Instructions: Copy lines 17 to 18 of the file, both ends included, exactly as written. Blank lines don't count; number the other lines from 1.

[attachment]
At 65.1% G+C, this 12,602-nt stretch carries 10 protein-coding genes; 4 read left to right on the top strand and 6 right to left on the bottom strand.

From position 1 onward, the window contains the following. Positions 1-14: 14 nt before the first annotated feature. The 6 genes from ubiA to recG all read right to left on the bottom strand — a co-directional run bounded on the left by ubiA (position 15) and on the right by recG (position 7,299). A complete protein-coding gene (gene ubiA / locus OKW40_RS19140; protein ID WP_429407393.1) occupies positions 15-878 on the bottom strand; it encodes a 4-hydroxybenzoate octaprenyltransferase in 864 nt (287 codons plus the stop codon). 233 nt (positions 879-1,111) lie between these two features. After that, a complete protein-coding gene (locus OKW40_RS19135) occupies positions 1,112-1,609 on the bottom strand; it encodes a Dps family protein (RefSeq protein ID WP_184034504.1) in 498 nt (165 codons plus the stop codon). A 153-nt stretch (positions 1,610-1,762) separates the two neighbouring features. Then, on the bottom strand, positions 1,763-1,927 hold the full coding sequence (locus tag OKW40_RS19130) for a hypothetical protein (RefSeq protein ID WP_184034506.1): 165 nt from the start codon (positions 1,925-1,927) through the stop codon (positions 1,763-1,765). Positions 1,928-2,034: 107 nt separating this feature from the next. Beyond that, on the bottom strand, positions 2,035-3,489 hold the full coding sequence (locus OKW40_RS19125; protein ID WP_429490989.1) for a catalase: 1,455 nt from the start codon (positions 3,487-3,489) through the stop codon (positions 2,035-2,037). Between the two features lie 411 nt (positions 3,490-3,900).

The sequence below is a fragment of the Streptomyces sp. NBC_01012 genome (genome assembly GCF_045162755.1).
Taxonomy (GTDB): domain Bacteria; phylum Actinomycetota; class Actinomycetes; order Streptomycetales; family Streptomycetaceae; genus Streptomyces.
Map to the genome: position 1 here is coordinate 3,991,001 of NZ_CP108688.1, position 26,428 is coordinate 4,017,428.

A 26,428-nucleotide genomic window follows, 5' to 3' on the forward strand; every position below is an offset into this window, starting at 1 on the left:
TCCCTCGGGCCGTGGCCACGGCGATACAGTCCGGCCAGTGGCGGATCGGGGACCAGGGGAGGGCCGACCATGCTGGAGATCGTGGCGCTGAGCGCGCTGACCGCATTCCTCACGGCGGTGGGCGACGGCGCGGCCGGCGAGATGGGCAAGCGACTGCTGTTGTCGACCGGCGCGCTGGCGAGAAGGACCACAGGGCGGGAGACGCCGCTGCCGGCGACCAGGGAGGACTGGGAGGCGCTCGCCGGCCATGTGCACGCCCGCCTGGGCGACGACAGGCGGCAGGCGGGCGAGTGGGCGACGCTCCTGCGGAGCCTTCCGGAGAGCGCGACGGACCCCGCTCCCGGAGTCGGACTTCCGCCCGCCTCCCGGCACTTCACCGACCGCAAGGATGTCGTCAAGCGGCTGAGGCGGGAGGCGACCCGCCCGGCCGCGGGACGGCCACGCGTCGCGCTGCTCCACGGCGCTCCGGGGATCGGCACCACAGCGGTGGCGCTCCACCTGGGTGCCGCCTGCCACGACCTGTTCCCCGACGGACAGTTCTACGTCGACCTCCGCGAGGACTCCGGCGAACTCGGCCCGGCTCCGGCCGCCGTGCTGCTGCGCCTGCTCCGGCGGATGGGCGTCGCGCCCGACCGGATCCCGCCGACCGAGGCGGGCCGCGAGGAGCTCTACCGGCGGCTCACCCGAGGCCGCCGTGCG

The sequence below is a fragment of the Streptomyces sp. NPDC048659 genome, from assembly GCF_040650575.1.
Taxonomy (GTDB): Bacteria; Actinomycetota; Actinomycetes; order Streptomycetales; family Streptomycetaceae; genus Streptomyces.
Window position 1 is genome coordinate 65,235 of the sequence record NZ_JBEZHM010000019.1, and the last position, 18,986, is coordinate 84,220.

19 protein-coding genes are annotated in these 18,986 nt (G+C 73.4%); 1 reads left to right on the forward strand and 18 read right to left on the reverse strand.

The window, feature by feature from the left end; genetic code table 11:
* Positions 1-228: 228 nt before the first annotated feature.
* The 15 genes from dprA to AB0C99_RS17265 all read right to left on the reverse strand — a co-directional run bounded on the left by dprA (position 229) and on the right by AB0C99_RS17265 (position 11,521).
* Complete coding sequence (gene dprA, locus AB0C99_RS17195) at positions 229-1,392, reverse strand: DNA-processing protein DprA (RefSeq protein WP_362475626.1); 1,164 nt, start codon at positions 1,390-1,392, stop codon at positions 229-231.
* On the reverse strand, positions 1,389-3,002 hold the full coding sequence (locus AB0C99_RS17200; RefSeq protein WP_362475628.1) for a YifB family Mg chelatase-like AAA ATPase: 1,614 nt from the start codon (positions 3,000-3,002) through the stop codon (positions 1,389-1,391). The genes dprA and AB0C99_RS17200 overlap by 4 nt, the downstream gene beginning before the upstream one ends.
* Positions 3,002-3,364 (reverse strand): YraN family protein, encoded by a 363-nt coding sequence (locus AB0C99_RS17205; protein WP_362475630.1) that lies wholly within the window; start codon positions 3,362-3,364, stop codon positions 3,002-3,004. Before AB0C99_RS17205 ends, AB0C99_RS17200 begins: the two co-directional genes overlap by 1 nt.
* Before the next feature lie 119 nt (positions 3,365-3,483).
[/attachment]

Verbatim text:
* Positions 3,002-3,364 (reverse strand): YraN family protein, encoded by a 363-nt coding sequence (locus AB0C99_RS17205; protein WP_362475630.1) that lies wholly within the window; start codon positions 3,362-3,364, stop codon positions 3,002-3,004. Before AB0C99_RS17205 ends, AB0C99_RS17200 begins: the two co-directional genes overlap by 1 nt.
* Before the next feature lie 119 nt (positions 3,365-3,483).